Friday Bacalhau Special at Ze da Mouraria
The next stop up was the winner of closest restaurant on my google maps guide to our hotel. Thus I emailed them for dinner reservations on the day of our arrival. I was glad I did as it's a small space and I watched as a few groups of people were denied a spot as they were full for the night. Cantinho Lusitano specializes in tapas sized dishes of Portuguese classics. We tried a quartet of dishes including scrambled eggs with local sausage, wine braised octopus, pork cheek stew, and garlic shrimps. All of which were delicious. That garlic shrimp was some of the best cooked shrimp I can remember. Service was extra friendly and I left with the possibility of returning for more but never did.
Petiscos at Cantinho Lustiano
Time Out Market - Lisboa
The Time Out Market brand is coming to the United States and Chicago is getting one of the firsts. The very first one to open is in Lisbon. It's a popular stop for tourists looking to eat and drink. It's location down by the water means it's in a very touristy part of town. So they claim they curate their list of stalls here to where not just anyone can rent them out. You have to be asked to join and they extend invitations to some of the city's most well respected chefs and restaurants. It's very well done.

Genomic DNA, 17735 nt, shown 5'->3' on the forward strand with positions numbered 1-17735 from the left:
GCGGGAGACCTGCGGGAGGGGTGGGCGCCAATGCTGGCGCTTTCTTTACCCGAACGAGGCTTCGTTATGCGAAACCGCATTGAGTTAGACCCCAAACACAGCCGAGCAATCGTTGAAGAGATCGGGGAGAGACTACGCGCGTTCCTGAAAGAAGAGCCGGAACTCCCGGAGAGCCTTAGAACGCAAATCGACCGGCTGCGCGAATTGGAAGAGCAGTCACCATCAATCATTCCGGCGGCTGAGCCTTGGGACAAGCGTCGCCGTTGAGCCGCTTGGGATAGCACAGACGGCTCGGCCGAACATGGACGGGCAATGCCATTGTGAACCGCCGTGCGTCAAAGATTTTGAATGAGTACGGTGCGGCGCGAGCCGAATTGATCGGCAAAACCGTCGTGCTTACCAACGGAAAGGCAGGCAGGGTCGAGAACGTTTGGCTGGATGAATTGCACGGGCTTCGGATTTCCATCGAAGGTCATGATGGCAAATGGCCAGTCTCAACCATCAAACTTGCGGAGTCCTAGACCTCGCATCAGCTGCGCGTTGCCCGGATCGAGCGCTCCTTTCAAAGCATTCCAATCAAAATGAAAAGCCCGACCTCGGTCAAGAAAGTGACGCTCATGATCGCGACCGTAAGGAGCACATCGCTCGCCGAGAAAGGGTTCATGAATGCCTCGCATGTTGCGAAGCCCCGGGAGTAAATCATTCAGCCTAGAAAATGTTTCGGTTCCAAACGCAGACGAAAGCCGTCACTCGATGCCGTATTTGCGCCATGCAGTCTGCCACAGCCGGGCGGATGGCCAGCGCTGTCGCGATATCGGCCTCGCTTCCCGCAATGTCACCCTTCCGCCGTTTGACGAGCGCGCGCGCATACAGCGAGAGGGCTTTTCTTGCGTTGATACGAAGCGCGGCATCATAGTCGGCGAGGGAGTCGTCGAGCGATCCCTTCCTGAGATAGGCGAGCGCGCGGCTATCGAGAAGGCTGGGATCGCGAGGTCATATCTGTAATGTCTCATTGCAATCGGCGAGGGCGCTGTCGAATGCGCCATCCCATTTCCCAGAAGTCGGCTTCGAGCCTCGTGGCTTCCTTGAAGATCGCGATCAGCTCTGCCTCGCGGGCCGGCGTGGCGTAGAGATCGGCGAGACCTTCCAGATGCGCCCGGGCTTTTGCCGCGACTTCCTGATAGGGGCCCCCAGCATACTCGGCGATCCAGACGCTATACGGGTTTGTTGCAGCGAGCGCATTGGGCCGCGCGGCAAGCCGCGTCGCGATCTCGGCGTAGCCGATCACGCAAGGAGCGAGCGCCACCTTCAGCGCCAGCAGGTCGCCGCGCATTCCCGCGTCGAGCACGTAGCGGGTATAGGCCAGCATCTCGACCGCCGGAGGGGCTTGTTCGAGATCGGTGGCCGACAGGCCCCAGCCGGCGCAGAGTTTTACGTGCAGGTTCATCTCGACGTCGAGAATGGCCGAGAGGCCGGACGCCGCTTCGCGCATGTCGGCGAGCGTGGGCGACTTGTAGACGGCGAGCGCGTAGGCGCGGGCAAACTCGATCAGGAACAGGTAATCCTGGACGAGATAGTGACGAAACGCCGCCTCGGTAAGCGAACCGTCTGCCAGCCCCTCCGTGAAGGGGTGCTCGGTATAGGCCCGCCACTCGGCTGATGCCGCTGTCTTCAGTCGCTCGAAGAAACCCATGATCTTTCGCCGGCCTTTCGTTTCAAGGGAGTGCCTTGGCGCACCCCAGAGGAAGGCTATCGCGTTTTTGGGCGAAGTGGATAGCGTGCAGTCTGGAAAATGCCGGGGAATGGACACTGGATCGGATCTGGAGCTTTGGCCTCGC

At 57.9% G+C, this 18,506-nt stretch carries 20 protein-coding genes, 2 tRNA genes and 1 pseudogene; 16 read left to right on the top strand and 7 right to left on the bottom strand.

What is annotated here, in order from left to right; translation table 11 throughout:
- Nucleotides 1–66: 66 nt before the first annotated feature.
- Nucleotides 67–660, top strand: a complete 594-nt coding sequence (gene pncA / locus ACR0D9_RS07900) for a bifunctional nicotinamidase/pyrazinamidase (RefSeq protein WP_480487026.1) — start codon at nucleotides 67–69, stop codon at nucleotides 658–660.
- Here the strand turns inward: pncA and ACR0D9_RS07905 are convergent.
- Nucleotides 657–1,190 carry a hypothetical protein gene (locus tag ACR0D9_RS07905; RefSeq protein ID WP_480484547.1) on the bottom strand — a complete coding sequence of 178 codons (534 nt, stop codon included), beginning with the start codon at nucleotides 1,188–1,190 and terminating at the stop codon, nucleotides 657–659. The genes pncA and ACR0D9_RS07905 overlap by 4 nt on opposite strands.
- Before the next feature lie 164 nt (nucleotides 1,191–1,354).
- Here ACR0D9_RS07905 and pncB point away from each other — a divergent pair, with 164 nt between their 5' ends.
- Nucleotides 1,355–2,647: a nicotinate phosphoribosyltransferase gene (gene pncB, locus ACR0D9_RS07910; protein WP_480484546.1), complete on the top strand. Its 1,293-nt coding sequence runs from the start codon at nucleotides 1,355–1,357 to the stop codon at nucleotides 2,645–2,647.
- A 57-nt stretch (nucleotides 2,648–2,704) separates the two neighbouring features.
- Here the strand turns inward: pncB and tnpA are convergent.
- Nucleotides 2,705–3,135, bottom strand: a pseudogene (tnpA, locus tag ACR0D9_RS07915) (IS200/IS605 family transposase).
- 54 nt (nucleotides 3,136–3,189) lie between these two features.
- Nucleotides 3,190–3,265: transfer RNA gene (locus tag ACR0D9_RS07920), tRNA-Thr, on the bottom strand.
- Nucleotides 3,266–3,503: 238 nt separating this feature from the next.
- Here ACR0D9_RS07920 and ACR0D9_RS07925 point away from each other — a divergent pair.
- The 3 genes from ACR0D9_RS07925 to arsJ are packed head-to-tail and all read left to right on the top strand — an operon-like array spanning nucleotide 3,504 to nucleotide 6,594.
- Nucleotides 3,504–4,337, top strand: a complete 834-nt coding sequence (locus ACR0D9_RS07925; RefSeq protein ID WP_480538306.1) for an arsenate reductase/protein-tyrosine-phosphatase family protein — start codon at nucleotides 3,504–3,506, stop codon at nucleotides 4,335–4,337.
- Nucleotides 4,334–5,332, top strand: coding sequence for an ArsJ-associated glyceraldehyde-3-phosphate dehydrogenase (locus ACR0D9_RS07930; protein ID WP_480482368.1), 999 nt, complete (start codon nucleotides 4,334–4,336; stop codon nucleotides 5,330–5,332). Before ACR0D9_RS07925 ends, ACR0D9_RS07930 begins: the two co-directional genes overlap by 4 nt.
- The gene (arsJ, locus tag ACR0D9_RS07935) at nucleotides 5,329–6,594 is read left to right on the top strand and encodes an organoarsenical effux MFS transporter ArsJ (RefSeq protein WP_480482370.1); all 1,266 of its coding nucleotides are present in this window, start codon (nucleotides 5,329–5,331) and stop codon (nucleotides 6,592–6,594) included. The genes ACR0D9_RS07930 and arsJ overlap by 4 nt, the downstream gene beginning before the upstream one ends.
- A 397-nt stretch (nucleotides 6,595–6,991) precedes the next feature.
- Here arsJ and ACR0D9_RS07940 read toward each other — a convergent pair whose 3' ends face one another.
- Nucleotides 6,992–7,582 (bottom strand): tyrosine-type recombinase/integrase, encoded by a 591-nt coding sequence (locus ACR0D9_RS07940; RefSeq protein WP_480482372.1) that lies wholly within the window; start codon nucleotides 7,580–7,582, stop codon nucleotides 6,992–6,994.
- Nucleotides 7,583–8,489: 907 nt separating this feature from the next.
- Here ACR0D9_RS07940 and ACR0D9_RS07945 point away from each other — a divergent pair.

Pastéis de Nata (custard tarts) at Manteigaria
You'll be able to find the popular Manteigaria stall very quickly. Apparently this is a born-again butter factory. It's the second location of one of Lisbon's best egg custard bakers. These are the premier food of the city. One that has spawned popular in other parts of the globe such as Macau and Hong Kong where the Portuguese brought with them their love for these delicious snacks. That said I only tried them from one spot as I'm not the biggest sweets guy with the exception being at night. These are more of an early morning / daytime snack. When dotted with both sugar and cinnamon they were about as good as a custard baked anything that I've had. I preferred these to a popular spot in Hong Kong. Manteigaria doesn't have a secret recipe or anything. They just use the best of the best when it comes to their ingredients. The all natural butter being a major player in the addictive flavors.
Octopus Rice at Monte Mar